The top legislative leaders in the Senate and Assembly emerged from an hours long closed-door leaders meeting with Gov. Andrew Cuomo on Tuesday to say budget bills could be printed as early as tonight.

The lawmakers were confident an agreement on the 2016-17 spending plan could be reached today, though insisted the final specifics were not yet completed nailed down.

“I think we’re progressing,” Assembly Speaker Carl Heastie said. “We want to print today and there’s just some final details that we just have to nail down amongst ourselves and the governor.”

Independent Democratic Conference Leader Jeff Klein emerged from the meeting to praise the potential deal, which is likely to include a version of the 12-week paid family leave program he has been pushing for the last several legislative sessions.

“We’re in a good place. We’re working together to make sure we have the most robust paid family leave program in the nation,” said Klein, a Bronx lawmaker. “We’re probably going to print tonight and if we do we’re probably going to have the best budget in memory.”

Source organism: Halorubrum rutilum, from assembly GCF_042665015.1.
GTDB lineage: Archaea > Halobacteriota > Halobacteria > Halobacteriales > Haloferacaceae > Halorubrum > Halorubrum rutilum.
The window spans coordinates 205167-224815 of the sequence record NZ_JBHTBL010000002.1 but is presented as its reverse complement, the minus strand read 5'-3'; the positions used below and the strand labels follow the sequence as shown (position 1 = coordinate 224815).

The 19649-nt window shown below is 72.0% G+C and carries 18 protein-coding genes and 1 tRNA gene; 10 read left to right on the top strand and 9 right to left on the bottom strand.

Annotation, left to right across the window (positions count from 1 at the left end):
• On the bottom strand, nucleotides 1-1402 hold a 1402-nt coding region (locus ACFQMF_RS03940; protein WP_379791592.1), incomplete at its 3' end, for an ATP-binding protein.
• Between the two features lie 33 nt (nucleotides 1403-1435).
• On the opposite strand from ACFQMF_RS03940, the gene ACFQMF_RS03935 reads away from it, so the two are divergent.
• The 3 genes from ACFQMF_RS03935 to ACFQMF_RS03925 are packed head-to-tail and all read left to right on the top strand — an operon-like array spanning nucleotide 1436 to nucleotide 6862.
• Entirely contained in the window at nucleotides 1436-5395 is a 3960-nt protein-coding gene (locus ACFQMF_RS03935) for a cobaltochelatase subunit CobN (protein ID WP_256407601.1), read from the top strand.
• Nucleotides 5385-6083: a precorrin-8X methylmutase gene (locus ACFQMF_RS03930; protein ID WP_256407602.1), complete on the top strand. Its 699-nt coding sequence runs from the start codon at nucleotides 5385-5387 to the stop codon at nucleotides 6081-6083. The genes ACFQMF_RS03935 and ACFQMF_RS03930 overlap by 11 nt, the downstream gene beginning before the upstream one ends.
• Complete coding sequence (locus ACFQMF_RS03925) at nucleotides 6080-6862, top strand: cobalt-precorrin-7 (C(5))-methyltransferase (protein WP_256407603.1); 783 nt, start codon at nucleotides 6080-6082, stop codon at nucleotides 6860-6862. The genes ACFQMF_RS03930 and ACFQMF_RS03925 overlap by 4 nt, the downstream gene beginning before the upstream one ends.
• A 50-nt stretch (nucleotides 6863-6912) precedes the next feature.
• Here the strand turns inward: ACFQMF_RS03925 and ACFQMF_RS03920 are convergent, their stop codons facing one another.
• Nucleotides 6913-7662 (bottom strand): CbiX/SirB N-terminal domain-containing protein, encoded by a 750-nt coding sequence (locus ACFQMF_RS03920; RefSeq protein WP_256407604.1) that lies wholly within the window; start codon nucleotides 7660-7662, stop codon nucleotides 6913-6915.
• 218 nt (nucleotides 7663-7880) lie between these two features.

Still, agreements were not yet hammered out on a $15 minimum wage as backed by Cuomo and Democratic state lawmakers. A variety of modifications have been floated to ease the impact of the wage increase, including a variety of phase-in periods for suburban New York City and the upstate regions.

“The speaker was very clear,” Republican Majority Leader John Flanagan said. “We’re having ongoing discussions on that. There is no final resolution.”

Flanagan at the same time said there would be a record increase in education aid for the state budget. Though lawmakers would not say what the final education aid figure may look like, it is expected to fall somewhere between the $961 million increase proposed by Cuomo and the $2.13 billion hike backed by Assembly Democrats.

There have been some last-minute hang ups, however, with the budget, including an effort as proposed by the governor to shift Medicaid costs onto New York City.

Meanwhile, left unresolved over the last several days has been a debate over SUNY tuition.

And there is still issues revolving around ensuring there is aid for upstate and suburban communities to maintain crumbling roads and bridges with a funding structure on par with the Metropolitan Transit Authority’s capital fund.

Nevertheless, a number of contentious issues have been seemingly jettisoned early on in the process. In March, lawmakers and Cuomo agreed ethics reform measures would be left to the second half of the legislative session after the budget is approved.

The plan now is to have budget bills voted on by Thursday, the final day of the deadline and last day of the state’s current fiscal year.